The mandate of the courts is, however, limited by section 3(2) (g) of the Emergency Powers Act, Cap.22:04 (Cap.22:04) which provides that the regulations which the President is empowered to make during a SoPE may provide for the “apprehension, trial and punishment to persons offending against the regulations.”

Solace is, however, found in the proviso to section 3(2) (g) of Cap.22:04 which provides that nothing in this paragraph shall authorize the making of provision for the trial of persons by military courts.

Should there be any measures taken by the President that are not reasonably justifiable for the purpose of dealing with Covid-19, Parliament can revoke the SoPE in terms of Section 17(4) of the Constitution.

Concern has been raised, however, that during the SoPE Parliament may be unable to meet for such a purpose. I am unaware of any law which proscribes Parliament from meeting during a SoPE.

However, because our Parliament is not institutionally independent from the Office of the President (OP), OP may frustrate Parliament’s efforts to meet if the President does not want it to. But because the courts will be operational during the SoPE, it is submitted that Parliament can approach the courts for recourse.

Some have argued that Parliament cannot act in any manner, including approaching the courts, or telling the President anything before the SoPE lapses because it dies the moment it endorses the SoPE. This cannot be correct. Read literally, section 17(4) of the Constitution supra clearly shows that Parliament does not die during the SoPE for if it were so, it would not have the power to revoke the SoPE.

Honourable Dr. Dow has suggested that during the SoPE the President is enjoined to convene Parliament to approve the regulations he may make. This is not correct. In terms of section 3(1) of Cap.22:04, the President does not need Parliament’s approval to make regulations during the SoPE. He makes the regulations acting alone.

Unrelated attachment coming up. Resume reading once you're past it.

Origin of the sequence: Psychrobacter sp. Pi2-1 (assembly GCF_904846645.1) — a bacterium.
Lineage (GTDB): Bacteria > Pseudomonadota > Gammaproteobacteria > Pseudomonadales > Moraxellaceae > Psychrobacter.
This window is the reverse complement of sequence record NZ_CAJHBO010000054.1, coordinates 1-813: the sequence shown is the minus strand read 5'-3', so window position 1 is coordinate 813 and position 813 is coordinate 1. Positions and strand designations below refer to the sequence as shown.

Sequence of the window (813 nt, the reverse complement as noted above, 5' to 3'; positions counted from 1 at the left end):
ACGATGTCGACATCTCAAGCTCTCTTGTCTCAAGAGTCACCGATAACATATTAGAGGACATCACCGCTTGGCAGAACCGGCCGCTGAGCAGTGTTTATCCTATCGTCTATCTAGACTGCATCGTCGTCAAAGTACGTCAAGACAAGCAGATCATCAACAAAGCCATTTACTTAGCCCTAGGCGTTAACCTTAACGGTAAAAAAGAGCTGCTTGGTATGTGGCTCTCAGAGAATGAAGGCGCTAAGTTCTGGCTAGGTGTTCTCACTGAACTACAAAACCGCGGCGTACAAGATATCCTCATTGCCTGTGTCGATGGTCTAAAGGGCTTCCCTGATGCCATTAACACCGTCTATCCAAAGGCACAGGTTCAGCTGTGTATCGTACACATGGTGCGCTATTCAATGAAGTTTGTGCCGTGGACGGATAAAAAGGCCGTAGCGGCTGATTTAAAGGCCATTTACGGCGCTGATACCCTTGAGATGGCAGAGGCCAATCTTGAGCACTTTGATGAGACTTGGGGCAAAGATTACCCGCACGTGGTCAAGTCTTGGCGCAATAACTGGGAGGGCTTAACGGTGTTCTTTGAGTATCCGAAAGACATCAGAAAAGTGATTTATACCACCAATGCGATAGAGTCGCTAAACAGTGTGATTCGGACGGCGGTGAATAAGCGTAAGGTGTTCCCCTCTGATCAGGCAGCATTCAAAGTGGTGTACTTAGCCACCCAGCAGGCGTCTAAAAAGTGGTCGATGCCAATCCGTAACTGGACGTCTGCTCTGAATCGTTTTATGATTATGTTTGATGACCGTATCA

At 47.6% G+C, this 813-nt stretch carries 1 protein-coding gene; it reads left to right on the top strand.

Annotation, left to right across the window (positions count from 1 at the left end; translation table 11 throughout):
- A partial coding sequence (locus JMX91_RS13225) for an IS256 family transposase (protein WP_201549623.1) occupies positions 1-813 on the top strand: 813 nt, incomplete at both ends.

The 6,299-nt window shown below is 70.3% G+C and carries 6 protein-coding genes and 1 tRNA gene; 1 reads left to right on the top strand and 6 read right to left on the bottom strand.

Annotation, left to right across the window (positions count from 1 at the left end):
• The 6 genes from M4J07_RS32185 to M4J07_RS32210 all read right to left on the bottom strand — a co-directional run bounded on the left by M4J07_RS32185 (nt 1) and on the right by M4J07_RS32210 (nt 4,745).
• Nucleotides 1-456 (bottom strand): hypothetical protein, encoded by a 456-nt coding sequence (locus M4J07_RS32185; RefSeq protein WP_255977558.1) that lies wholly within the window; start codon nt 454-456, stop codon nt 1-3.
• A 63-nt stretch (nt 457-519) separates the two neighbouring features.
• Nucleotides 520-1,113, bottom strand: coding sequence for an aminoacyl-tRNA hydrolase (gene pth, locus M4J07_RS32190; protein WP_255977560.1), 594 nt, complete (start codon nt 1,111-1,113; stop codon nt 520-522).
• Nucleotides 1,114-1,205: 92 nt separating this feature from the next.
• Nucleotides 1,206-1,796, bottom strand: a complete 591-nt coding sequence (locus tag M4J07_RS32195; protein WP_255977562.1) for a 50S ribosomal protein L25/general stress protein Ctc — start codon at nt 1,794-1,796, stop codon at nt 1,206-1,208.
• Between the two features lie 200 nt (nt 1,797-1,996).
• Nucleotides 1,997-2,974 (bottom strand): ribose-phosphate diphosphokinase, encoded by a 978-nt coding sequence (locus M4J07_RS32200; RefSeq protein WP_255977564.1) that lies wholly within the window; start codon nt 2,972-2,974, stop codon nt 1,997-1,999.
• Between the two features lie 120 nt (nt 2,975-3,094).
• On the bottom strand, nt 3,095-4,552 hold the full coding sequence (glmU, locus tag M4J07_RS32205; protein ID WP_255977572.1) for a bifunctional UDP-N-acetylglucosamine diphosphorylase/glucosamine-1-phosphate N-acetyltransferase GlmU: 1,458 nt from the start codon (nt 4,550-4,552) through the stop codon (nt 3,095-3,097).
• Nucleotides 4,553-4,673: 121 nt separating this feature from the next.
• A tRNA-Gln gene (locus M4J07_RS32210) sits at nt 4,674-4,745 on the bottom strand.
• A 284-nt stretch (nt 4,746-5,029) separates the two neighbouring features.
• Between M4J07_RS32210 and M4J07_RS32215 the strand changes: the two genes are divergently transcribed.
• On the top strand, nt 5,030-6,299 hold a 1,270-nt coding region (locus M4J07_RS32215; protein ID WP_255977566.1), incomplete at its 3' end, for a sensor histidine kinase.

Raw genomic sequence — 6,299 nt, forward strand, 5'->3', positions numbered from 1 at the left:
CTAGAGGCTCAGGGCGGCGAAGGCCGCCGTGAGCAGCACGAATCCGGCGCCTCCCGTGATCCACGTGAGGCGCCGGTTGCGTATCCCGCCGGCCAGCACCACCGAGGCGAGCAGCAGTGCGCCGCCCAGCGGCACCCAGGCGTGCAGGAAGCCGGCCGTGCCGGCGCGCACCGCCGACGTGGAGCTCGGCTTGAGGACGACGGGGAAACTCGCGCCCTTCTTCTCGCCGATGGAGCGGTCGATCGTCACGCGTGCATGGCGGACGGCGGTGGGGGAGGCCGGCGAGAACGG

It ought to be stated that such regulations may have far reaching implications since, in terms of 3(1) of Cap.22:04, they may provide for the detention and restriction of movement; authorize the taking of possession or control of property or undertaking; and the entering and search of any premises.

Thankfully, the President does not have the power to amend the Constitution during a SoPE. He can, therefore, not amend the Constitution to abolish Parliament and the courts, for instance.

It is, however, disconcerting that the President can, in terms of section 3(2) (d) of Cap.22:04, “make regulations that provide for amending any enactment, for suspending the operation of any enactment and for applying any enactment with or without modification.”

Going back to Honourable Dr. Dow’s framework, the last concern should be whether the period for the SoPE is reasonable and motivated by proper motive?

With respect to this, I shall be very brief for this is dependent on scientific evidence available to government to which I am not privy. The difficulty with this is that the most sacred of human rights, i.e. the right to life, is at stake as a result of Covid-19. No other right takes precedence over this right. In fact, no right can be without the right to life.

However, whatever scientific evidence there is should be balanced with the effect that the SoPE will have on the socio-economic wellbeing of the people. It is needless to say that the SoPE will result in closure of companies, loss of jobs and loss of means of production and sustenance, resulting in unbearable suffering for our people. This, the President should consider judiciously.

Some BDP Members of Parliament (MPs) have suggested that the six-month SoPE does not necessarily translate to a six-month lockdown. For what it is worth, I discuss this matter in the next article.

*Ndulamo Anthony Morima, LLM(NWU); LLB(UNISA); DSE(UB); CoP (BAC); CoP (IISA) is the proprietor of Morima Attorneys. He can be contacted at 71410352 or anmorima@gmail.com

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Appendicitis: Recognising the Signs

29th March 2022